Articles Posted in Dallas Criminal Justice

What happens if you are facing a criminal charge for assault family violence, while you are getting divorced? Our law firm handles both criminal defense, and family law matters. We have seen cases in which one party, let’s say the Husband, is charged with family violence against his Wife, and a divorce is pending.

The first issue that’s going to come up is usually a protective order. If Husband was arrested for assault family violence, then often the judge (magistrate) who sets his bond will issue an emergency order of protection. This order will often forbid the defendant (in our case, Husband) from many things including returning to the residence, threatening the Victim (complaining witness), or possessing a firearm. If you are getting divorced this will essentially ban a defendant from accessing the marital residence.

If you have been arrested and are facing a divorce with a protective order you will want to see understand what options you have to challenge the protective order and to challenge a finding of family violence being entered.

We talk to a lot of people who have a defense lawyer and are looking to switch. One of the most common reasons defendants want to change attorneys is a lack of communication. These defendants are frustrated that they hired an attorney but can not get an update, or a callback, or any information regarding their case. Their stress and anxiety are only made worse the more serious the charge. No one who is facing prison time wants to pay a lawyer thousands of dollars only to be ignored.

What’s going on? Why won’t your lawyer call you back?

The first reason is they may not have time. A lot of defense lawyers are solo and work alone. However many cases their law practice has, there is only one lawyer to work on all of them. Being a lawyer is stressful, and if you are the only lawyer you might handle stress by focusing only on the most serious problems that have an immediate deadline. So if your case is not set for trial (I’m writing this during COVID so there aren’t any trials, but still, I’m assuming that trials will hopefully resume someday), then it might not be a priority for your defense lawyer.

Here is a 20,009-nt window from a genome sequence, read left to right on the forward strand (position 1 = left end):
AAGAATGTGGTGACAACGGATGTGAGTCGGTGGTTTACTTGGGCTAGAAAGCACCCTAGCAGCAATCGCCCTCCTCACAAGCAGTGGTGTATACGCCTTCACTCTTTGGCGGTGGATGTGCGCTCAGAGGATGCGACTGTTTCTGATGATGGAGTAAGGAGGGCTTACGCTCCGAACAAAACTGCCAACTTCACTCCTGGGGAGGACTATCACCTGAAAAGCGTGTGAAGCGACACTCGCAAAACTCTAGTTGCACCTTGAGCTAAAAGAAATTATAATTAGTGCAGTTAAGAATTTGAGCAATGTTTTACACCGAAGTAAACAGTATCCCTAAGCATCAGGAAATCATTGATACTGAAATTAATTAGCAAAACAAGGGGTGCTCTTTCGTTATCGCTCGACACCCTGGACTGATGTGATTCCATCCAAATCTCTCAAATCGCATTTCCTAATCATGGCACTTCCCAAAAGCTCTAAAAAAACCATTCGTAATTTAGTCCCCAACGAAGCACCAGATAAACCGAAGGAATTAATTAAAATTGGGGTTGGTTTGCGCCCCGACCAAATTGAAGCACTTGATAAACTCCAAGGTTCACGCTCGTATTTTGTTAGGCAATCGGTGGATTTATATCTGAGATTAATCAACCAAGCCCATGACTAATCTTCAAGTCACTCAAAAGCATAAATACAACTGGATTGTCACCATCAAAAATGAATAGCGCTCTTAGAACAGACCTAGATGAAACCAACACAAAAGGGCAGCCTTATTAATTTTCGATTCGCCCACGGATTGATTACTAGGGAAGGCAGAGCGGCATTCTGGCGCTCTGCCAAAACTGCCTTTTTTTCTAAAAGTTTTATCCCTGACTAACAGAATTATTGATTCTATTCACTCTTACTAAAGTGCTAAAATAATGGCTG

If you are facing a charge of drug possession in Texas and you are not a citizen of the United States, you should be aware of the laws regarding deportation for drug convictions.

What is the law on deportation for drug convictions?

Under federal law, an alien convicted of a drug offense, other than possession of a relatively small amount of marijuana, is deportable. See 8 U.S.C.A. § 1227(a)(2)(B)(i). Placement on deferred adjudication in Texas is considered a conviction for purposes of federal immigration law. See Moosa v. I.N.S., 171 F.3d 994, 1005–06 (5th Cir. 1999); Guerrero, 400 S.W.3d at 588 & n.52; see also 8 U.S.C.A. § 1101(a)(48)(A).

What does the “same criminal episode” mean? 

Section 3.10 of Chapter 3 of the Texas penal code defines a “same criminal episode” as “the commission of two or more offenses, regardless of whether the harm is directed toward or inflicted upon more than one person or item of property, under the following circumstances: …. or (2) the offenses are the repeated commission of the same or similar offenses

https://statutes.capitol.texas.gov/Docs/PE/htm/PE.3.htm 

Can a Roofing Contractor be Charged with Theft?